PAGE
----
to reverse part of that legit? they will have a lot to talk about in terms of the brexit. the treasury secretary will presumably have a lot of questions about that, and vice versa. philip hammond will want to know about the treasury's economic program, border adjustment tax, that kind of thing. this is not a policy meeting. i do not think anything of material consequence will come out of it. will diveg up, we into a discussion about where is the united states of america's federal reserve system. we will bring you peter hooper from deutsche bank and his optimistic assessment of where gdp is going. a agrees that there could be
fate of rising interest rates to a good and better american economy. there is pushback on what we saw yesterday from a dovish fed and the idea in the bond market of lower interest rates. economic data to come. sarah -- davide serra will join us as well. springyork city, it is a day, but it is brisk. stay with us. this is bloomberg. ♪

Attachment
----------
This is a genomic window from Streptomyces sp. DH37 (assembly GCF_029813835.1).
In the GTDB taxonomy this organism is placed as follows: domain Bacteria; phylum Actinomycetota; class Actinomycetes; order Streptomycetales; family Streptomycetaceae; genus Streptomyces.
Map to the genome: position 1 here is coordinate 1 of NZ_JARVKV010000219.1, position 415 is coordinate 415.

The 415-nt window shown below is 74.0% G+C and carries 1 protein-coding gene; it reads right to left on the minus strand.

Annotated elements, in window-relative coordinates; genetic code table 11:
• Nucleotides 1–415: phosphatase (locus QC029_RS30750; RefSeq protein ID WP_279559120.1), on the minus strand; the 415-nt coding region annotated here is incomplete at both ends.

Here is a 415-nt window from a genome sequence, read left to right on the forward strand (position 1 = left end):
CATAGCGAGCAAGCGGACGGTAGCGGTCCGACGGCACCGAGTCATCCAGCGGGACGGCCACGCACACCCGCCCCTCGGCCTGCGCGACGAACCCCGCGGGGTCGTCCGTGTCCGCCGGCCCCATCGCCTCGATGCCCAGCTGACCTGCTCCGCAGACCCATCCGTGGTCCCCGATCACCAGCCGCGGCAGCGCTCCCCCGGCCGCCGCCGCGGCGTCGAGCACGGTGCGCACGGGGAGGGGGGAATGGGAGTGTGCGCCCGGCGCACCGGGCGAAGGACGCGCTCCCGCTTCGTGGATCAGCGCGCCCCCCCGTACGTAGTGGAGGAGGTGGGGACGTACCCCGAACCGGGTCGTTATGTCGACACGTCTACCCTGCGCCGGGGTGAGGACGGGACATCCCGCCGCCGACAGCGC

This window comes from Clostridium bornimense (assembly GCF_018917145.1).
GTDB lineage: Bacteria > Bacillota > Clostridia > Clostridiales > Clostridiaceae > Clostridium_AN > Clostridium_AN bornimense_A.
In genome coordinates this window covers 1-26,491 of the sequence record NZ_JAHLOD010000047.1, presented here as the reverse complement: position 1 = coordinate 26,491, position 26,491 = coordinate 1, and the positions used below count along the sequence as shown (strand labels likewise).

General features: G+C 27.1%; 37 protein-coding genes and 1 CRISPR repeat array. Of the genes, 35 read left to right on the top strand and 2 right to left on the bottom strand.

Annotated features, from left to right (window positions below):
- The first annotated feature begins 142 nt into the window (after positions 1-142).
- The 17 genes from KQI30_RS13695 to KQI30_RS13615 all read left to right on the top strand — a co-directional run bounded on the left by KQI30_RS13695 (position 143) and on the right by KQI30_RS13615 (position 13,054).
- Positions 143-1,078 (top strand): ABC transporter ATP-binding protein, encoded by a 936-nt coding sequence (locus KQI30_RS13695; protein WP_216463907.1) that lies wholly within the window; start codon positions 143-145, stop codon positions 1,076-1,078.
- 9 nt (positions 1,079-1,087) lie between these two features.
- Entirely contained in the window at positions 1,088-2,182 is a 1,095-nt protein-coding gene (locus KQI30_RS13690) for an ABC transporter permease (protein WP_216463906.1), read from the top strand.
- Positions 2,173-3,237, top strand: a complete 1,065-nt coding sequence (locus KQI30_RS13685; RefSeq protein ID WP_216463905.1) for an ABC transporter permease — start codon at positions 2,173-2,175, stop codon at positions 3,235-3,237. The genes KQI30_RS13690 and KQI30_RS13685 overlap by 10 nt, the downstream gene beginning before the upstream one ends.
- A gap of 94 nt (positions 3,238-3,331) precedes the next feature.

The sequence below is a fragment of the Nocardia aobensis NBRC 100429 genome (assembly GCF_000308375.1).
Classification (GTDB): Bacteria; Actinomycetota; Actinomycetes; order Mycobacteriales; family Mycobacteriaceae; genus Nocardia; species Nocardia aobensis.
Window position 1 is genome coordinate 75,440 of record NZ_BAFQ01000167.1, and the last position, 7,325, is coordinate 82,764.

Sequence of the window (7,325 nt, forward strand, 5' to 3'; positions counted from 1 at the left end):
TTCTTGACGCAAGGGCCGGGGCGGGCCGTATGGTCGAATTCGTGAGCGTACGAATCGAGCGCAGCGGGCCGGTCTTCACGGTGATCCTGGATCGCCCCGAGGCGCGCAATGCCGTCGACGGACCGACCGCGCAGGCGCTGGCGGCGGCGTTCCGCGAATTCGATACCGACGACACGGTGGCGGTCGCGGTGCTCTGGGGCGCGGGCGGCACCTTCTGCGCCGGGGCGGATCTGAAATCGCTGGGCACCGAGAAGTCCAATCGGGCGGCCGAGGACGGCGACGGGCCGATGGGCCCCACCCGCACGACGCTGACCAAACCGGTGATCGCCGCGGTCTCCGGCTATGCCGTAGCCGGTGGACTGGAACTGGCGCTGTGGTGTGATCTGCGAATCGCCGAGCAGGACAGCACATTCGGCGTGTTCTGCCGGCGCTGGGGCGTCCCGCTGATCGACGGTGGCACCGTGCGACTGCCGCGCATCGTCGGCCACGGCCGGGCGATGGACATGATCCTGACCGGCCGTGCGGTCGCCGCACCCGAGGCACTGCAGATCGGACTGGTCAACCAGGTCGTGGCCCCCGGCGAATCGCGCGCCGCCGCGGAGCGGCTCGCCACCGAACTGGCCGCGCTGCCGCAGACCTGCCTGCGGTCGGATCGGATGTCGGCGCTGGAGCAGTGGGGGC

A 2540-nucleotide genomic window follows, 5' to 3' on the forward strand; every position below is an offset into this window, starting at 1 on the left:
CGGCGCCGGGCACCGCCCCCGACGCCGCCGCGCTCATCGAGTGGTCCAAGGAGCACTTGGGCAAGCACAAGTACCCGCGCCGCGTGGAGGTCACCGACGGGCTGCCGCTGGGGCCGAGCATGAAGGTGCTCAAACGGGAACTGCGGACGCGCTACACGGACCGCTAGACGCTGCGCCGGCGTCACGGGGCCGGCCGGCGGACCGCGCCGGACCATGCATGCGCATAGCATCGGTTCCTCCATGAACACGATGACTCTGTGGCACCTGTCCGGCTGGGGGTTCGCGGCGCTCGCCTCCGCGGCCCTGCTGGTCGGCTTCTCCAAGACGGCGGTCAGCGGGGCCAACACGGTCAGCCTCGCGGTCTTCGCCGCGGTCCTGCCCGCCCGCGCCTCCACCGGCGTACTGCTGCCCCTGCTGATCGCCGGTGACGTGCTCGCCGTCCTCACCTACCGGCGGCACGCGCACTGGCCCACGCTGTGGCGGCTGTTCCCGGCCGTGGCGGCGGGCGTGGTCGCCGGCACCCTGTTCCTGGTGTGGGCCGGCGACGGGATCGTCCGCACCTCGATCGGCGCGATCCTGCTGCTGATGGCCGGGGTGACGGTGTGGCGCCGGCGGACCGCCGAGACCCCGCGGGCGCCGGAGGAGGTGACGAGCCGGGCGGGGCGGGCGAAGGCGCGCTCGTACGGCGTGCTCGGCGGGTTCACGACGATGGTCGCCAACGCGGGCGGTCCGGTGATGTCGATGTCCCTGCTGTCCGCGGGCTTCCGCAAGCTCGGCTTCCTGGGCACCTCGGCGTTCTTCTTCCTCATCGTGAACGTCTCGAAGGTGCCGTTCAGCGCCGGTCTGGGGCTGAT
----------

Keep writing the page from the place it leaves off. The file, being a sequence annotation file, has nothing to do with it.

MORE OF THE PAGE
morning, gdp has a noisy imitator. janet yellen begins the path to higher rates, will economic growth follow? the noise from amsterdam. populism voted down decisively. in hawaii, a judge says no to president trump's travel ban. back to the same appeals court in san francisco as before. in new york, tom keene. francine lacqua. manus cranny seeing history in the netherlands yesterday? francine: history in the netherlands and a sigh of relief in the market. touch liberals defeated geert wilders. it has a little implication for the french elections coming up. tom: angela merkel had her
positive take on it. terrific news flow. here is in the chandra. have two federal judges locked the president trump travel ban before it could be enforced. in hawaii and maryland they muslims.he ban against the judge in hawaii cited donald have's words on the campaign trail. president trump without the thee the ruling all way to the supreme court. historic budget cuts across the government for an increase in defense spending. the state department cut by 20%, the environmental protection agency cut by 30%. the pentagon would be increased by 10%. senator graham called the budget dead on arrival. such voters through a line in the sand over the spread of populism giving the liberal in the parliamentary